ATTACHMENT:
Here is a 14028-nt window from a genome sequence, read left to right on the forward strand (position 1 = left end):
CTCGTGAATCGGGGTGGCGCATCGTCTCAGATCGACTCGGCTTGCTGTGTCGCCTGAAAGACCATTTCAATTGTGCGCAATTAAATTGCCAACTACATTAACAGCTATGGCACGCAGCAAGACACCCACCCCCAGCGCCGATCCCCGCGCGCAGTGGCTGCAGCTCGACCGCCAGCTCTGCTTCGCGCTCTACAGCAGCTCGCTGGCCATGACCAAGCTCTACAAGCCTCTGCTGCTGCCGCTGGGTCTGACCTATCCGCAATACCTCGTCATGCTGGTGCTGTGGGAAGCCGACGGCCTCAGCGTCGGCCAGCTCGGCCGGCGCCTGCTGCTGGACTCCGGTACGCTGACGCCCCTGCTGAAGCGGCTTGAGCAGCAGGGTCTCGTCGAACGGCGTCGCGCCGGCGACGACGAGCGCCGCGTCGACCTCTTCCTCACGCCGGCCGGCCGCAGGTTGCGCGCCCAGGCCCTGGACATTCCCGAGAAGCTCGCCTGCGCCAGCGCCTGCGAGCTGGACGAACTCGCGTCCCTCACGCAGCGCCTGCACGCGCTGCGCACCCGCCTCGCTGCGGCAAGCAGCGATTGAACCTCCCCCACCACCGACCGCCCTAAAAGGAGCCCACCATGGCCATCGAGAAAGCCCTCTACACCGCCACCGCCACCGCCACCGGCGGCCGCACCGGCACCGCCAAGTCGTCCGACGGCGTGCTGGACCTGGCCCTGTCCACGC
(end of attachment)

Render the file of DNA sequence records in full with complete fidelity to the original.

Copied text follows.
Here is a 14028-nt window from a genome sequence, read left to right on the forward strand (position 1 = left end):
CTCGTGAATCGGGGTGGCGCATCGTCTCAGATCGACTCGGCTTGCTGTGTCGCCTGAAAGACCATTTCAATTGTGCGCAATTAAATTGCCAACTACATTAACAGCTATGGCACGCAGCAAGACACCCACCCCCAGCGCCGATCCCCGCGCGCAGTGGCTGCAGCTCGACCGCCAGCTCTGCTTCGCGCTCTACAGCAGCTCGCTGGCCATGACCAAGCTCTACAAGCCTCTGCTGCTGCCGCTGGGTCTGACCTATCCGCAATACCTCGTCATGCTGGTGCTGTGGGAAGCCGACGGCCTCAGCGTCGGCCAGCTCGGCCGGCGCCTGCTGCTGGACTCCGGTACGCTGACGCCCCTGCTGAAGCGGCTTGAGCAGCAGGGTCTCGTCGAACGGCGTCGCGCCGGCGACGACGAGCGCCGCGTCGACCTCTTCCTCACGCCGGCCGGCCGCAGGTTGCGCGCCCAGGCCCTGGACATTCCCGAGAAGCTCGCCTGCGCCAGCGCCTGCGAGCTGGACGAACTCGCGTCCCTCACGCAGCGCCTGCACGCGCTGCGCACCCGCCTCGCTGCGGCAAGCAGCGATTGAACCTCCCCCACCACCGACCGCCCTAAAAGGAGCCCACCATGGCCATCGAGAAAGCCCTCTACACCGCCACCGCCACCGCCACCGGCGGCCGCACCGGCACCGCCAAGTCGTCCGACGGCGTGCTGGACCTGGCCCTGTCCACGC